And here’s my Gardening Tip:
Since I like to write about my Polish heritage, I’ve decided to give you some spring gardening tips from the Poland of yore. In days of old, there was a folk belief that the egg brought life to the field and assisted in the growth process. Polish farmers placed an egg between vegetable rows to protect against insects. Some buried an egg near fruit trees to increase their yield. Egg shells thrown on the field were thought to increase the yield of rye and protect wheat from blight. Women buried the shells of colored eggs in the garden where they grew madder, its roots used as medication for colic.
Of course, you can also use the half-shells to start seeds indoors. Just be careful when you crack your eggs open, raw or hard-boiled, so you have two nice-sized halves for a bit of soil and a seed or two.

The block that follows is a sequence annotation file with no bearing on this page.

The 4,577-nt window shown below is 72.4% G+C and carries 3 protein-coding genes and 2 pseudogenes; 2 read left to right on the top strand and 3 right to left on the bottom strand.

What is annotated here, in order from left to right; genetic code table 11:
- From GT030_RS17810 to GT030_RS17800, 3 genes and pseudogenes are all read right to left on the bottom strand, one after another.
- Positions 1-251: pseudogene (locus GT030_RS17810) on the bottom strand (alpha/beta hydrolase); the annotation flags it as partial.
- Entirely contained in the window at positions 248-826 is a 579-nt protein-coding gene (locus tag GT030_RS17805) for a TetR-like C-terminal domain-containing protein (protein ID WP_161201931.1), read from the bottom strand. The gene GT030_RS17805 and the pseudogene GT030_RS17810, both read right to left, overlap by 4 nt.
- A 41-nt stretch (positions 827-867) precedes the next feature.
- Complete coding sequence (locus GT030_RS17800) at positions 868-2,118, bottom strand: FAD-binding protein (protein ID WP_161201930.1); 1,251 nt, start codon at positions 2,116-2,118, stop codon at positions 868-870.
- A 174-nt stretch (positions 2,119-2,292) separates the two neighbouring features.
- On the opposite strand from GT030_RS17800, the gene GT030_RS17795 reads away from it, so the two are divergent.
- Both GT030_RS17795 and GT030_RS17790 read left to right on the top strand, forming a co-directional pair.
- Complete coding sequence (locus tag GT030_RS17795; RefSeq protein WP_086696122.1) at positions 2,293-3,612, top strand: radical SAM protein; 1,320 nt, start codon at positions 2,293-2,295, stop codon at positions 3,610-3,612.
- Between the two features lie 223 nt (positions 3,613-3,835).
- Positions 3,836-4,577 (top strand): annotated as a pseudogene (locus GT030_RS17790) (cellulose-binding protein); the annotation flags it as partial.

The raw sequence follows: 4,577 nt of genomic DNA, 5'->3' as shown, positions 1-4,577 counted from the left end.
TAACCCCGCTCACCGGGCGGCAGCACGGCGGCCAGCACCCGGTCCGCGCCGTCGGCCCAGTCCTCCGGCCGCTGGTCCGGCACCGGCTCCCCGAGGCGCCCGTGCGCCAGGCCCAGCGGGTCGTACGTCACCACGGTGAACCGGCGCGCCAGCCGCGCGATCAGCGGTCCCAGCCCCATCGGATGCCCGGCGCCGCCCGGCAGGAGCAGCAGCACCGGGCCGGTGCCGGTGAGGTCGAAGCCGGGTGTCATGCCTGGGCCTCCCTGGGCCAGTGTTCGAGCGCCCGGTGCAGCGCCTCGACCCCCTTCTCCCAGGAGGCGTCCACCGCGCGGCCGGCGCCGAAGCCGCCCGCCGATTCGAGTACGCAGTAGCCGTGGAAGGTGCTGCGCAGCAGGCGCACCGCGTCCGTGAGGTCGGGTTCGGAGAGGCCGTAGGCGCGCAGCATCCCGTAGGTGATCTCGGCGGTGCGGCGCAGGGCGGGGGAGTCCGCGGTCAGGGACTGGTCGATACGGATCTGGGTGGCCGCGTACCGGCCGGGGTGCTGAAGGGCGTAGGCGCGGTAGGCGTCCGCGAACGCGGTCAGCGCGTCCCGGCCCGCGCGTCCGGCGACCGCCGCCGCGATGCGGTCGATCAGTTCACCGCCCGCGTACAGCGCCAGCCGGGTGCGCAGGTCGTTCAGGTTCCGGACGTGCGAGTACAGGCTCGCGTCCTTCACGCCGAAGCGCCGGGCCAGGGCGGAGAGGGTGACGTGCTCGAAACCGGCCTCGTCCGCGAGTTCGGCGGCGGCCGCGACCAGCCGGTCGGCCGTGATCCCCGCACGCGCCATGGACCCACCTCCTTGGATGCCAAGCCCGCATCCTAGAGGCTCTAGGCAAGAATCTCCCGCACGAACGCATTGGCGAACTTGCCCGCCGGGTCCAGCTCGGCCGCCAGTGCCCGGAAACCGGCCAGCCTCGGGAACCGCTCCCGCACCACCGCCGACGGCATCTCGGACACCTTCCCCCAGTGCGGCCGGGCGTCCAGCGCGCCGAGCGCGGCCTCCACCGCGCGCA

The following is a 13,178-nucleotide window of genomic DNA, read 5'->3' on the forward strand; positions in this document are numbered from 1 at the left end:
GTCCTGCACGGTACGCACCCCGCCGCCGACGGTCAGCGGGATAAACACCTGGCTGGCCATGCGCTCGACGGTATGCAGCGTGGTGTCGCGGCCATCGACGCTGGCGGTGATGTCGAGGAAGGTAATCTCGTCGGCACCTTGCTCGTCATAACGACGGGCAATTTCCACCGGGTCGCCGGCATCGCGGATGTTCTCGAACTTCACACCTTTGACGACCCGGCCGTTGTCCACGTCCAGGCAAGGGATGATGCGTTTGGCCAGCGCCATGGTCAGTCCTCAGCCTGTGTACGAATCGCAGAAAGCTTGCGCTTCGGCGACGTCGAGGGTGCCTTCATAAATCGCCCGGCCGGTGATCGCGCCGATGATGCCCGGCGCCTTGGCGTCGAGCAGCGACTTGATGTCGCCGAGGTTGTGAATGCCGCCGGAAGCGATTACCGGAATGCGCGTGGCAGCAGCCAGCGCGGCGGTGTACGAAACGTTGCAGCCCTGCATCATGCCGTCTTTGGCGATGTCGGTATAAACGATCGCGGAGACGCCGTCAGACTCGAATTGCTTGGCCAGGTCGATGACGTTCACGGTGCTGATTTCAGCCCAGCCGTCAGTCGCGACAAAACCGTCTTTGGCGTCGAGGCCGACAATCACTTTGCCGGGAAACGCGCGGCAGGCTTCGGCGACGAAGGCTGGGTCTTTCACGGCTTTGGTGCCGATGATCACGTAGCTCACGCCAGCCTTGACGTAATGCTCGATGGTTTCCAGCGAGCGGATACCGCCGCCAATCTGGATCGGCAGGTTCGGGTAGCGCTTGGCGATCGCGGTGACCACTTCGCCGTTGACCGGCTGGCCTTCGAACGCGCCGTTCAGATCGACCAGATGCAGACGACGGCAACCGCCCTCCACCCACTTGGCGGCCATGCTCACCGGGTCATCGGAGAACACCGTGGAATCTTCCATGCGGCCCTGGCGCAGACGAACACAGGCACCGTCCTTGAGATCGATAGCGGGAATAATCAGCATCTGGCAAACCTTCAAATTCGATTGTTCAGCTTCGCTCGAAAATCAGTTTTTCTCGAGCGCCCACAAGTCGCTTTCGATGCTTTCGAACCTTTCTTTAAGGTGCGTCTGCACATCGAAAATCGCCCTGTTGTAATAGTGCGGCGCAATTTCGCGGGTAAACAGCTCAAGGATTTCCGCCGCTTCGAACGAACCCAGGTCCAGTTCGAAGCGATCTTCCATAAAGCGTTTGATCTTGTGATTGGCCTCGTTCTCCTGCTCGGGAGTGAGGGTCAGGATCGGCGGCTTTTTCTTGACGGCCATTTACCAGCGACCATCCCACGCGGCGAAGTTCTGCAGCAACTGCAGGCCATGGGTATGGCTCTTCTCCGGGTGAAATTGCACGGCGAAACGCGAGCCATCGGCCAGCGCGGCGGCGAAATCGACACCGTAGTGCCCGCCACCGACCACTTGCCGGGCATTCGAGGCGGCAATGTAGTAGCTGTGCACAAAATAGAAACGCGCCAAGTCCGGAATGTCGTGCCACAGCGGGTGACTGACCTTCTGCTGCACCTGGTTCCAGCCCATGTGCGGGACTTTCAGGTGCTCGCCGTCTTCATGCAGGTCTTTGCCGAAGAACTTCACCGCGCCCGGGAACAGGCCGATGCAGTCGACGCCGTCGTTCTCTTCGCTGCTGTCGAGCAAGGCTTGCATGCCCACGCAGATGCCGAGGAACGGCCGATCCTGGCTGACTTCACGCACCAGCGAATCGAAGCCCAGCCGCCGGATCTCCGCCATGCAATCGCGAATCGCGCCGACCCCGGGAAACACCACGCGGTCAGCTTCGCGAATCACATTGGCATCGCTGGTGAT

I’m going to try the egg shell routine in my little garden beside my townhouse. Can’t hurt, can it? So after I eat my Easter eggs (not the chocolate kind), I’ll save the shells and place them in the soil where I hope to plant a few annuals next month. Have you ever done this? Let me know if it works, please!
Now, here’s something for your taste buds:
I’m posting the following recipe, in her own words, in honor of one of my favorite Polish American relatives. If you’d like to read more about her, and see her photo, check out my essay, “You Have to Eat Lunch,” in the latest issue of bioStories.
Ceil’s Potato Chip Cookies
Cream together 1 1/2 cup sugar, 1 cup Crisco and 1 cup margarine.
Add 1 egg and beat well with cream mixture.
Add 3 cups flour, 1 cup nuts or coconut, 1 1/2 cup potato chips and 2 tsp. vanilla.
Mix well and drop by tsp. on ungreased cookie sheet.
Bake @ 350 for 10-12 minutes.
Please don’t forget: UNgreased cookie sheet. There’s plenty of grease in these cookies already!
Don’t forget to visit the other authors involved in the hop,
conveniently located on the link below:
Authors in Bloom